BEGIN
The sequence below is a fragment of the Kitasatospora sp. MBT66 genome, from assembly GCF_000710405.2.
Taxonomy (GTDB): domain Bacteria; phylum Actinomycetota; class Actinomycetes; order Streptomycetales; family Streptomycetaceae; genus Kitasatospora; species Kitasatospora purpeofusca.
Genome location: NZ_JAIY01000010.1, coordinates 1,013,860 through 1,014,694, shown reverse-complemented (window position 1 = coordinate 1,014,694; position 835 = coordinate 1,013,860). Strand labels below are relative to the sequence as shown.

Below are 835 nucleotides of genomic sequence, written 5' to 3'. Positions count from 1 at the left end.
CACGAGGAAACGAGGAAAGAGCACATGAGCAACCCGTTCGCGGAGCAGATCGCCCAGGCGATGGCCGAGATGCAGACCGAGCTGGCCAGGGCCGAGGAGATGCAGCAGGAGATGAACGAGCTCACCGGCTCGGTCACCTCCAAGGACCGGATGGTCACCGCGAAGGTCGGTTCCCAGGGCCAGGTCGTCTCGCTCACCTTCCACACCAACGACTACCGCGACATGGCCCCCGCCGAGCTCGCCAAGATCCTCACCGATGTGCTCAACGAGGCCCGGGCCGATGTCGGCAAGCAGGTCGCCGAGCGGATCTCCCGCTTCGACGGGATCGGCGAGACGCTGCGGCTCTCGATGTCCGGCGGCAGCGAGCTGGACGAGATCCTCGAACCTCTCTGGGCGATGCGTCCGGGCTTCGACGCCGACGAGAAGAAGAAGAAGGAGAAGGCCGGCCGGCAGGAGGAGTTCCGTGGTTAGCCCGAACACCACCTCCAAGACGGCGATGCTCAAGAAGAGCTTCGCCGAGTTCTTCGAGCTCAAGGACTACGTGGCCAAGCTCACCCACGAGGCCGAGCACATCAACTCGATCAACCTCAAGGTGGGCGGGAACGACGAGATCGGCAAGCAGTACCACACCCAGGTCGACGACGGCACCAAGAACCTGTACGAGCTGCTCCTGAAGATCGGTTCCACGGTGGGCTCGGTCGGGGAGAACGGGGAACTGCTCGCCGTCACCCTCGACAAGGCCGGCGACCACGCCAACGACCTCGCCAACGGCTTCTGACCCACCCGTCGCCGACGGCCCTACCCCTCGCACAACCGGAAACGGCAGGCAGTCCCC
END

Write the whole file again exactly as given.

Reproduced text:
The sequence below is a fragment of the Kitasatospora sp. MBT66 genome, from assembly GCF_000710405.2.
Taxonomy (GTDB): domain Bacteria; phylum Actinomycetota; class Actinomycetes; order Streptomycetales; family Streptomycetaceae; genus Kitasatospora; species Kitasatospora purpeofusca.
Genome location: NZ_JAIY01000010.1, coordinates 1,013,860 through 1,014,694, shown reverse-complemented (window position 1 = coordinate 1,014,694; position 835 = coordinate 1,013,860). Strand labels below are relative to the sequence as shown.

Below are 835 nucleotides of genomic sequence, written 5' to 3'. Positions count from 1 at the left end.
CACGAGGAAACGAGGAAAGAGCACATGAGCAACCCGTTCGCGGAGCAGATCGCCCAGGCGATGGCCGAGATGCAGACCGAGCTGGCCAGGGCCGAGGAGATGCAGCAGGAGATGAACGAGCTCACCGGCTCGGTCACCTCCAAGGACCGGATGGTCACCGCGAAGGTCGGTTCCCAGGGCCAGGTCGTCTCGCTCACCTTCCACACCAACGACTACCGCGACATGGCCCCCGCCGAGCTCGCCAAGATCCTCACCGATGTGCTCAACGAGGCCCGGGCCGATGTCGGCAAGCAGGTCGCCGAGCGGATCTCCCGCTTCGACGGGATCGGCGAGACGCTGCGGCTCTCGATGTCCGGCGGCAGCGAGCTGGACGAGATCCTCGAACCTCTCTGGGCGATGCGTCCGGGCTTCGACGCCGACGAGAAGAAGAAGAAGGAGAAGGCCGGCCGGCAGGAGGAGTTCCGTGGTTAGCCCGAACACCACCTCCAAGACGGCGATGCTCAAGAAGAGCTTCGCCGAGTTCTTCGAGCTCAAGGACTACGTGGCCAAGCTCACCCACGAGGCCGAGCACATCAACTCGATCAACCTCAAGGTGGGCGGGAACGACGAGATCGGCAAGCAGTACCACACCCAGGTCGACGACGGCACCAAGAACCTGTACGAGCTGCTCCTGAAGATCGGTTCCACGGTGGGCTCGGTCGGGGAGAACGGGGAACTGCTCGCCGTCACCCTCGACAAGGCCGGCGACCACGCCAACGACCTCGCCAACGGCTTCTGACCCACCCGTCGCCGACGGCCCTACCCCTCGCACAACCGGAAACGGCAGGCAGTCCCC